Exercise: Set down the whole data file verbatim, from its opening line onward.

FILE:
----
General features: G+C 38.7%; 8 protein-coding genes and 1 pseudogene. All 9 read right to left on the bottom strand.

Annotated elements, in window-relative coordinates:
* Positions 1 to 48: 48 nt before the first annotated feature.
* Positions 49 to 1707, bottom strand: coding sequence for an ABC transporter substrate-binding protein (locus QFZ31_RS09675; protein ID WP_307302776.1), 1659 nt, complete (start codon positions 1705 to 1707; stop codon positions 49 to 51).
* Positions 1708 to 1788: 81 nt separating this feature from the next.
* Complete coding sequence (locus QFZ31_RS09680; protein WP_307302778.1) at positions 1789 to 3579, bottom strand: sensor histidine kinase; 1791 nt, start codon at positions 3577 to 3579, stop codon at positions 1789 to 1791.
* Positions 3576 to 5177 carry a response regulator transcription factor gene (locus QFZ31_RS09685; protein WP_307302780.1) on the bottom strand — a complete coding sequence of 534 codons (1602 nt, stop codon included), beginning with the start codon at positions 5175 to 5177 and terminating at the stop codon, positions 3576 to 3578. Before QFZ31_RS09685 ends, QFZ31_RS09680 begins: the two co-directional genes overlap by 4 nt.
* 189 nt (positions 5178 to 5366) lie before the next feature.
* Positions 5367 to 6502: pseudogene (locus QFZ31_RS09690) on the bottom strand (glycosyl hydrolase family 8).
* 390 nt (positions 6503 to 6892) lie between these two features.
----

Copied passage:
General features: G+C 38.7%; 8 protein-coding genes and 1 pseudogene. All 9 read right to left on the bottom strand.

Annotated elements, in window-relative coordinates:
* Positions 1 to 48: 48 nt before the first annotated feature.
* Positions 49 to 1707, bottom strand: coding sequence for an ABC transporter substrate-binding protein (locus QFZ31_RS09675; protein ID WP_307302776.1), 1659 nt, complete (start codon positions 1705 to 1707; stop codon positions 49 to 51).
* Positions 1708 to 1788: 81 nt separating this feature from the next.
* Complete coding sequence (locus QFZ31_RS09680; protein WP_307302778.1) at positions 1789 to 3579, bottom strand: sensor histidine kinase; 1791 nt, start codon at positions 3577 to 3579, stop codon at positions 1789 to 1791.
* Positions 3576 to 5177 carry a response regulator transcription factor gene (locus QFZ31_RS09685; protein WP_307302780.1) on the bottom strand — a complete coding sequence of 534 codons (1602 nt, stop codon included), beginning with the start codon at positions 5175 to 5177 and terminating at the stop codon, positions 3576 to 3578. Before QFZ31_RS09685 ends, QFZ31_RS09680 begins: the two co-directional genes overlap by 4 nt.
* 189 nt (positions 5178 to 5366) lie before the next feature.
* Positions 5367 to 6502: pseudogene (locus QFZ31_RS09690) on the bottom strand (glycosyl hydrolase family 8).
* 390 nt (positions 6503 to 6892) lie between these two features.